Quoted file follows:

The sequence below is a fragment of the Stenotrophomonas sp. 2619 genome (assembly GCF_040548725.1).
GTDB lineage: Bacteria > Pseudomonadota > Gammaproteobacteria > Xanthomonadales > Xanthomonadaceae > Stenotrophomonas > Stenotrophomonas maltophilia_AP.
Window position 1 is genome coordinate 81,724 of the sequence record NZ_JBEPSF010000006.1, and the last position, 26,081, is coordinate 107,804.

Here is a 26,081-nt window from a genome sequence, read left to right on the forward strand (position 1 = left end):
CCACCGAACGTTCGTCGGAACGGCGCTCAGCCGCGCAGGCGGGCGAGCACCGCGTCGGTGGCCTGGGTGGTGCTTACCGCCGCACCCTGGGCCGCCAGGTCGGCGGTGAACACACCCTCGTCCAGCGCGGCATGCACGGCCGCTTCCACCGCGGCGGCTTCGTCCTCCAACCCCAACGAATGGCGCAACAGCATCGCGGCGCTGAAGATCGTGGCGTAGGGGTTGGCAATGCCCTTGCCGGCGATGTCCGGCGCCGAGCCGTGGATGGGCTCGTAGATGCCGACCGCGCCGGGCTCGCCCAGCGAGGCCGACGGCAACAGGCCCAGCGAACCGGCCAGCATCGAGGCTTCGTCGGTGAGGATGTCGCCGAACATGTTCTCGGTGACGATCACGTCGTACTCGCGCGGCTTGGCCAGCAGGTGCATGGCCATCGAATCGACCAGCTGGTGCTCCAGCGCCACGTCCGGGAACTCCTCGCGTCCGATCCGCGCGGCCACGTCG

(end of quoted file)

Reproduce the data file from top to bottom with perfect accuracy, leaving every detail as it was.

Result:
The sequence below is a fragment of the Stenotrophomonas sp. 2619 genome (assembly GCF_040548725.1).
GTDB lineage: Bacteria > Pseudomonadota > Gammaproteobacteria > Xanthomonadales > Xanthomonadaceae > Stenotrophomonas > Stenotrophomonas maltophilia_AP.
Window position 1 is genome coordinate 81,724 of the sequence record NZ_JBEPSF010000006.1, and the last position, 26,081, is coordinate 107,804.

Here is a 26,081-nt window from a genome sequence, read left to right on the forward strand (position 1 = left end):
CCACCGAACGTTCGTCGGAACGGCGCTCAGCCGCGCAGGCGGGCGAGCACCGCGTCGGTGGCCTGGGTGGTGCTTACCGCCGCACCCTGGGCCGCCAGGTCGGCGGTGAACACACCCTCGTCCAGCGCGGCATGCACGGCCGCTTCCACCGCGGCGGCTTCGTCCTCCAACCCCAACGAATGGCGCAACAGCATCGCGGCGCTGAAGATCGTGGCGTAGGGGTTGGCAATGCCCTTGCCGGCGATGTCCGGCGCCGAGCCGTGGATGGGCTCGTAGATGCCGACCGCGCCGGGCTCGCCCAGCGAGGCCGACGGCAACAGGCCCAGCGAACCGGCCAGCATCGAGGCTTCGTCGGTGAGGATGTCGCCGAACATGTTCTCGGTGACGATCACGTCGTACTCGCGCGGCTTGGCCAGCAGGTGCATGGCCATCGAATCGACCAGCTGGTGCTCCAGCGCCACGTCCGGGAACTCCTCGCGTCCGATCCGCGCGGCCACGTCG